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Obama sent the auto industry reeling today when he suddenly ousted General Motors’ longtime chief executive G. Richard Wagoner Jr. and announced that GM and Chrysler will need to fulfill strict conditions to receive more of the federal aid that has been keeping them afloat. As Obama prepares to leave for a major overseas visit, he scores a 55 on the Change-o-Meter.
Obama’s tough-love policy for the automakers essentially asks all parties involved to suffer some substantial losses. The Wall Street Journal says the companies’ bondholders and lenders will be the “clearest losers” in this deal, as the government will pressure GM debtors to convert the money owed to them into undesirable company stock and anticipates “extinguishing the vast majority of [Chrysler’s] secured debt and all of its unsecured debt and equity.” Members of the United Autoworkers Union will have to convert some of their retiree benefits into stock, too.
But they don’t call it tough love for nothin’. A major shake-up of the companies’ structures is about the only thing that can feasibly rescue these two failing auto giants, and they sure didn’t appear to be making many lifesaving changes on their own. Given recent outrage over AIG bonuses from a public with a bad case of bailout fatigue, Obama couldn’t have picked a better time to make a show of forcing the resignation of a stalwart executive. Not that Wagoner didn’t deserve the sack. For pursuing a course that should hold automakers responsible for reform, Obama gets 40 points on the ‘Meter.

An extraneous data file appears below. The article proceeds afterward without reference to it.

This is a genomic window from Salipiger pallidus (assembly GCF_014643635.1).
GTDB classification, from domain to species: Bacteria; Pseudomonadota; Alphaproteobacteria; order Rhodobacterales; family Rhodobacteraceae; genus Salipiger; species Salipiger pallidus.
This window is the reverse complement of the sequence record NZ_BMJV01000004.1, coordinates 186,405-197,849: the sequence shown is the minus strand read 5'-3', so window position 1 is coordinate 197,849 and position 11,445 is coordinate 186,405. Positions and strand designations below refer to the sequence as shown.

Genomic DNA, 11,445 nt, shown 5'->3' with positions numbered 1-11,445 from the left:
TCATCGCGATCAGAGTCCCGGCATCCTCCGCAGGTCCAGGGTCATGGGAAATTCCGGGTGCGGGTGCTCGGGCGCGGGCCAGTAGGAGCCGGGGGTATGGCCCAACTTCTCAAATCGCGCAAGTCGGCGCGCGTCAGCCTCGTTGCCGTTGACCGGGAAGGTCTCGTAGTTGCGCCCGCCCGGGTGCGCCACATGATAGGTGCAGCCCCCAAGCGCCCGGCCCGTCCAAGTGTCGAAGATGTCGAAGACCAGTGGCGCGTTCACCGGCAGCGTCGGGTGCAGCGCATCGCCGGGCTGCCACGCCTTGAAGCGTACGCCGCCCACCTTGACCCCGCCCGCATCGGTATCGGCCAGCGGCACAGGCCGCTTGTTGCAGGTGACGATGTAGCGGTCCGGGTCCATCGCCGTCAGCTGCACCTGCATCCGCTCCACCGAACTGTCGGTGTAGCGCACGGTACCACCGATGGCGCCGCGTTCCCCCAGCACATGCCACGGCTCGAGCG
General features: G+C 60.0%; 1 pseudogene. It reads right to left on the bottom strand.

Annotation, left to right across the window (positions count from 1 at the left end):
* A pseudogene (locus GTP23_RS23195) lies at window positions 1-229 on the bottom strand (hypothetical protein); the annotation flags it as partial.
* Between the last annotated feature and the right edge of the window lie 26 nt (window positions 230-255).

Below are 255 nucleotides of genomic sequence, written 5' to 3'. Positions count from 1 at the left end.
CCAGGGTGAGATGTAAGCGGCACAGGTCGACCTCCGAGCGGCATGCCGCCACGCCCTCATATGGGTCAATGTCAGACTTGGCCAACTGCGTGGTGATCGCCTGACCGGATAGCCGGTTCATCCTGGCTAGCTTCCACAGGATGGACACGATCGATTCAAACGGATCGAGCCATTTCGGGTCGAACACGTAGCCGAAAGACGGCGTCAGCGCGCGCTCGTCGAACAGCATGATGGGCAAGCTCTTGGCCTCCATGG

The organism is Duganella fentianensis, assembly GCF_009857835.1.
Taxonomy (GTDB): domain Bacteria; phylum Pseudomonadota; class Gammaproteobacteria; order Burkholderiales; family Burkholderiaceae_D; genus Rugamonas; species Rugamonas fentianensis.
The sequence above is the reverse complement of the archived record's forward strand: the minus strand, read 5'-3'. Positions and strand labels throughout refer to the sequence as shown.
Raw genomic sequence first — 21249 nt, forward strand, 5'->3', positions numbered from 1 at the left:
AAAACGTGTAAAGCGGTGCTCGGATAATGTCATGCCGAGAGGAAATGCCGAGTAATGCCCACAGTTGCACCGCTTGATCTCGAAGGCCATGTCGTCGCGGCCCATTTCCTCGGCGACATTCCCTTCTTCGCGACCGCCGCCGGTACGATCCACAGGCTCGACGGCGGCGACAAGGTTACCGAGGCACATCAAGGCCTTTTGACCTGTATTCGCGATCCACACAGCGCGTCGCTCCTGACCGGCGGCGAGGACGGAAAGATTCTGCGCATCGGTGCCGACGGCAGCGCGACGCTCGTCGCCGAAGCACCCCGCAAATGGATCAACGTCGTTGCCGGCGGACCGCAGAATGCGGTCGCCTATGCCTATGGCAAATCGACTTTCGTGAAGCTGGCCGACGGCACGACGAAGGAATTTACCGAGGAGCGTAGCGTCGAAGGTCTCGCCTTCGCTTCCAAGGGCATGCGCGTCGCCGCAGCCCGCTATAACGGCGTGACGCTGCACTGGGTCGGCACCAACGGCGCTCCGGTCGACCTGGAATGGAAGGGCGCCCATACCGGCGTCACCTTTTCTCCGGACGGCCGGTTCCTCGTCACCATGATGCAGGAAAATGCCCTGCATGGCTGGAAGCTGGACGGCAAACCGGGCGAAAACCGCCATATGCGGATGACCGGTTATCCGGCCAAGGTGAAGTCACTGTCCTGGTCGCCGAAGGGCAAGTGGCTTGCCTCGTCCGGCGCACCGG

Meanwhile, Obama is preparing for a whirlwind tour of Europe, which guarantees equal helpings of criticism for his economic policies and the “O come let us adore him”-style crowds that turned out for his July trip to Germany. The tour will also include encounters with leaders whose countries have been at odds with U.S. foreign policy in the past, like Turkey and Russia. For preparing to engage with—and not just pooh-pooh—the criticisms of foreign friends and sometimes-foes alike, Obama gets five on the ‘Meter.
On Sunday, U.S. Secretary of Defense Robert Gates pretty much confirmed that the United States will do nothing militarily to deter the missile test launch North Korea has planned for next month. The ‘Meter thinks it’s best to refrain from showing U.S. strength until Kim Jong-il has something other to say than “na-na-na-na-boo-boo.” For this small but significant departure from pre-emptive plunges into international conflicts, the ‘Meter awards 10 points.
T here’s a lot to cover, so we want to hear your thoughts on what the Change-o-Meter should be taking into account. No detail is too small or wonky. E-mail may be quoted by name unless the writer stipulates otherwise.